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Today's shock research finding

Form Hansard:

"Mr. Laws: To ask the Secretary of State for Defence what the (a) full strength and (b) actual number of deployable troops is of each infantry battalion; and if he will make a statement.

Mr. Bob Ainsworth: The figures requested are shown in the following table:

Before letting loose my chart, have a guess which regiment is the most battle-ready, numbers-wise.

(Click to see something other than a blur)

Yup, the Gurkhas. 96.8% of 2 Gurkha is deployable as is 96.5% of 1 Gurkha. Next up are the Coldstream Guards at 95.9%. At the other end of the scale at 81.6% are 2 Royal Regiment of Fusiliers, although a little sniffing around shows that its assigned role is 'light duties / public roles', which may well mean they are doing recruitment or somesuch. 2 Scottish Regiment is 82.1% deployable, but also seems to be on light duties. 2 Royal Welsh, however, are down as armoured infantry, and only 83.4% of them are ready to jump in the nearest Hercules, should it be necessary. Before writing anything foolish about the relative health of the Welsh and the Nepalese, any insight from readers with military backgrounds would be welcome.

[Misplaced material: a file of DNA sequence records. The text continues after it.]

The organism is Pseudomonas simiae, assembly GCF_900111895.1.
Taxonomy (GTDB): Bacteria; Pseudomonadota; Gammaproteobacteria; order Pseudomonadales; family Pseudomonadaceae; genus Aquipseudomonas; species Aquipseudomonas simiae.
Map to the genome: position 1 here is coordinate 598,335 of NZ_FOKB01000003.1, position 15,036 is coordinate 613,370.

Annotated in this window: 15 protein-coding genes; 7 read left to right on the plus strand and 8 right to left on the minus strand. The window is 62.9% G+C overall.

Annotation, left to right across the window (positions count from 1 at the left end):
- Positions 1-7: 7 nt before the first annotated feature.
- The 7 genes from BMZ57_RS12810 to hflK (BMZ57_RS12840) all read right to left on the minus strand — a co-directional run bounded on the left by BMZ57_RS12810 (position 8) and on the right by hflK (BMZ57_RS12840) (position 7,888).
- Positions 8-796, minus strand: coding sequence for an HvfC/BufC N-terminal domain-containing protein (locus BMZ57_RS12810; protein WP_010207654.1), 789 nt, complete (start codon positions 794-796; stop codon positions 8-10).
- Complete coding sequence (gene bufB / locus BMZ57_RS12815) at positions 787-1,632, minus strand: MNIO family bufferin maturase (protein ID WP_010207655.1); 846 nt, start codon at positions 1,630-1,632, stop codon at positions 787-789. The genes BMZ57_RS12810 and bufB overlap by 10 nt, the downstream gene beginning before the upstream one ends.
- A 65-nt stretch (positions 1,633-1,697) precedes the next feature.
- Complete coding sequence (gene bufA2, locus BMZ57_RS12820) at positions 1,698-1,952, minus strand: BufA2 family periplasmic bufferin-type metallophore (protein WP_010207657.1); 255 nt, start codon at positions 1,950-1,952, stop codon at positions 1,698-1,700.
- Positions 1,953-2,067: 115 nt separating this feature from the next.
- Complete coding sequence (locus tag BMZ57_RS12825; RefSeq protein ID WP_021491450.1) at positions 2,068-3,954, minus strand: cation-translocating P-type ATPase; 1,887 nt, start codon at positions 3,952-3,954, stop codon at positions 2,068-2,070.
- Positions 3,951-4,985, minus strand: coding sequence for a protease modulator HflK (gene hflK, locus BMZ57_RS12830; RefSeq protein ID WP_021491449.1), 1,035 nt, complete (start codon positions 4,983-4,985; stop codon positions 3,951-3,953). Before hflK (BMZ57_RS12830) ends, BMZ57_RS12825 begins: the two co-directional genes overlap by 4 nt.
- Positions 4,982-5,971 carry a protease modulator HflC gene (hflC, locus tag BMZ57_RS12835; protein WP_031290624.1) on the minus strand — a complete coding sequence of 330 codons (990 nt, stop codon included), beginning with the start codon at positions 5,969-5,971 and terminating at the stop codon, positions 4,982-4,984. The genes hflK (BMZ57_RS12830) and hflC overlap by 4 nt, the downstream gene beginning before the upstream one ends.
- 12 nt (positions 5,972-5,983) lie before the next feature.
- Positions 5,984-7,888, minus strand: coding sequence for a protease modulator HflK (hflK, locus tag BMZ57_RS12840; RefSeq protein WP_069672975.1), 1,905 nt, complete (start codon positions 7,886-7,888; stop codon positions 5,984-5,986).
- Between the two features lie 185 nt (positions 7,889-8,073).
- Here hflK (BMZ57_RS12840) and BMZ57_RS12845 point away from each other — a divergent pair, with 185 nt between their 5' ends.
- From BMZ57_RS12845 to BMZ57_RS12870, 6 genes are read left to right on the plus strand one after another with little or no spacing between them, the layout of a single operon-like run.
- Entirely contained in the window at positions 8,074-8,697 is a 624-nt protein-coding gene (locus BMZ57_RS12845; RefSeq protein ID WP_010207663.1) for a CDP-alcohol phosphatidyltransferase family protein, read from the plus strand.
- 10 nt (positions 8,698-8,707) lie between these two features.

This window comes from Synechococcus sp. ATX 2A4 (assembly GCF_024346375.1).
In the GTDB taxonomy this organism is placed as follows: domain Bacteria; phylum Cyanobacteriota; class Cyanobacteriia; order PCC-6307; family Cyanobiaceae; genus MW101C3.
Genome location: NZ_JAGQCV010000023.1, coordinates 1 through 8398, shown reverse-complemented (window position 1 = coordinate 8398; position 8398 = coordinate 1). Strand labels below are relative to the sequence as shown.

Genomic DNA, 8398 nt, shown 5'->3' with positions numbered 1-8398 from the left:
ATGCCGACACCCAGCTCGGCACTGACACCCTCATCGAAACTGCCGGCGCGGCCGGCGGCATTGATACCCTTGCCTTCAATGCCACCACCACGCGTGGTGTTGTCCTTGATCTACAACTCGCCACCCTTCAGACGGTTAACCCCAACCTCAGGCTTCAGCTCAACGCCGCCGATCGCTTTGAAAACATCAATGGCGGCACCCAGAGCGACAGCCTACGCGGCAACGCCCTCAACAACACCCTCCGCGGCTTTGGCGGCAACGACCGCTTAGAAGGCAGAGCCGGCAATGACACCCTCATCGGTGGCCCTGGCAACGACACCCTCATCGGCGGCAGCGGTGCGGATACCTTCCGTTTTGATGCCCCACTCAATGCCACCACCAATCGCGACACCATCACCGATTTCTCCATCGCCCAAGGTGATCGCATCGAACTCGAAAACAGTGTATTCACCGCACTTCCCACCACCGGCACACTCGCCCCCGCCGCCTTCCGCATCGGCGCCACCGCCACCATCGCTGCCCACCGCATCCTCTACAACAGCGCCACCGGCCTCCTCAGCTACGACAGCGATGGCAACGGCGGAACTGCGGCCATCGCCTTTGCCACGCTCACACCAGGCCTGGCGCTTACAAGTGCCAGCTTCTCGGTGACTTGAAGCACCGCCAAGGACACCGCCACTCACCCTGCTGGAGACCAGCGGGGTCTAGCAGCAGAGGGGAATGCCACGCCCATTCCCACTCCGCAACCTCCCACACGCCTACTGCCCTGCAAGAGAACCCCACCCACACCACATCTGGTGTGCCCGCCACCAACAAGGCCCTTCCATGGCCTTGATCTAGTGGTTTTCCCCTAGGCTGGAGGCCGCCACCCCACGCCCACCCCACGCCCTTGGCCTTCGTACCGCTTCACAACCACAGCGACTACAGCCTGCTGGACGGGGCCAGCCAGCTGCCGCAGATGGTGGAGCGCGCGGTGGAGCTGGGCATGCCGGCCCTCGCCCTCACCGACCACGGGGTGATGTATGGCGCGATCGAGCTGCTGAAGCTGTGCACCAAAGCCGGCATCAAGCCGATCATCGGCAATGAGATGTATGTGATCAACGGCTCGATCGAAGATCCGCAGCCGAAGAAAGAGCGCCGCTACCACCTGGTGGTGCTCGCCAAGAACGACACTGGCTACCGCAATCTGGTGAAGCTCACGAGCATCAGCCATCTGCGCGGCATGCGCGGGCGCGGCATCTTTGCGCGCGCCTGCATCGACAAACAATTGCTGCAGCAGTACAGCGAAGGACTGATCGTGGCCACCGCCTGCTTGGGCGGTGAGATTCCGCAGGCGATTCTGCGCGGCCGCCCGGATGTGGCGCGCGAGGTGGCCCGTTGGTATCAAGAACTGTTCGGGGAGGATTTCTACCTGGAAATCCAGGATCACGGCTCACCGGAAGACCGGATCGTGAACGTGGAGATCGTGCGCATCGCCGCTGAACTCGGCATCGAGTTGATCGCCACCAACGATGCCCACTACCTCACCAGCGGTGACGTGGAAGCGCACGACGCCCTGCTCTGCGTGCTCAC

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Blogger Unsworth said... 9:32 am

I've lived and worked with various Gurkha regiments. They are tough, resilient and highly professional. A true delight for a soldier, I greatly admire them.

I suspect that one of the reasons for the discrepancies is that Gurkhas tend to travel light and fast with the minimum of mechanical encumbrance. Other regiments which are mechanised will have their deployability affected by equipment failures - and there are far too many of those.  



Blogger Council House Tory said... 6:20 pm

There are more Nepalese trying to join the Gurkhas, than there are places for them, hence the lack of gapped posts.

Whereas the rest of the infantry has been struggling to maintain numbers for years. Rumour was that the brass always tried to keep the Guards regiments fully manned.  



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